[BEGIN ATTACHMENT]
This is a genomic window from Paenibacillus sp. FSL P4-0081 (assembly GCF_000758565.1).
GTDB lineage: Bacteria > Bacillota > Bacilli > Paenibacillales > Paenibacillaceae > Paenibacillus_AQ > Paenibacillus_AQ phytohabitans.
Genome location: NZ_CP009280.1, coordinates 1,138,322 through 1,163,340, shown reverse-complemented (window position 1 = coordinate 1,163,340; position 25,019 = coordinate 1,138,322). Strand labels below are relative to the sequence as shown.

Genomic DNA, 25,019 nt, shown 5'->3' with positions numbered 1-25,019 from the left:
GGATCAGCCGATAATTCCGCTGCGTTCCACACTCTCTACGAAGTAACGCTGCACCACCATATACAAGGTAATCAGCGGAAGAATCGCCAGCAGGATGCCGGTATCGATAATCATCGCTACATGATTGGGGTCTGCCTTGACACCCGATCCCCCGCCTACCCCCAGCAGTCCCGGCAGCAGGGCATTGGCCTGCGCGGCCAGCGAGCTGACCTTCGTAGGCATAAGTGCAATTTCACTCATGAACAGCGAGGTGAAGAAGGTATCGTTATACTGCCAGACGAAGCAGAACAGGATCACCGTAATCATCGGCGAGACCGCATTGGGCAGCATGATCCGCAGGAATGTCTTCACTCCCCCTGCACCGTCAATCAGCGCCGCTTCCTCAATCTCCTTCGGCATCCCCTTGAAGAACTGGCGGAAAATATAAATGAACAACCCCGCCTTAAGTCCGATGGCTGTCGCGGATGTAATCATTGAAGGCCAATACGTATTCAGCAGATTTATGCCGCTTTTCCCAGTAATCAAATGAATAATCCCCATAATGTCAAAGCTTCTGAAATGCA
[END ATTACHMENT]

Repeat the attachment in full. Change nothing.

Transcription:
This is a genomic window from Paenibacillus sp. FSL P4-0081 (assembly GCF_000758565.1).
GTDB lineage: Bacteria > Bacillota > Bacilli > Paenibacillales > Paenibacillaceae > Paenibacillus_AQ > Paenibacillus_AQ phytohabitans.
Genome location: NZ_CP009280.1, coordinates 1,138,322 through 1,163,340, shown reverse-complemented (window position 1 = coordinate 1,163,340; position 25,019 = coordinate 1,138,322). Strand labels below are relative to the sequence as shown.

Genomic DNA, 25,019 nt, shown 5'->3' with positions numbered 1-25,019 from the left:
GGATCAGCCGATAATTCCGCTGCGTTCCACACTCTCTACGAAGTAACGCTGCACCACCATATACAAGGTAATCAGCGGAAGAATCGCCAGCAGGATGCCGGTATCGATAATCATCGCTACATGATTGGGGTCTGCCTTGACACCCGATCCCCCGCCTACCCCCAGCAGTCCCGGCAGCAGGGCATTGGCCTGCGCGGCCAGCGAGCTGACCTTCGTAGGCATAAGTGCAATTTCACTCATGAACAGCGAGGTGAAGAAGGTATCGTTATACTGCCAGACGAAGCAGAACAGGATCACCGTAATCATCGGCGAGACCGCATTGGGCAGCATGATCCGCAGGAATGTCTTCACTCCCCCTGCACCGTCAATCAGCGCCGCTTCCTCAATCTCCTTCGGCATCCCCTTGAAGAACTGGCGGAAAATATAAATGAACAACCCCGCCTTAAGTCCGATGGCTGTCGCGGATGTAATCATTGAAGGCCAATACGTATTCAGCAGATTTATGCCGCTTTTCCCAGTAATCAAATGAATAATCCCCATAATGTCAAAGCTTCTGAAATGCA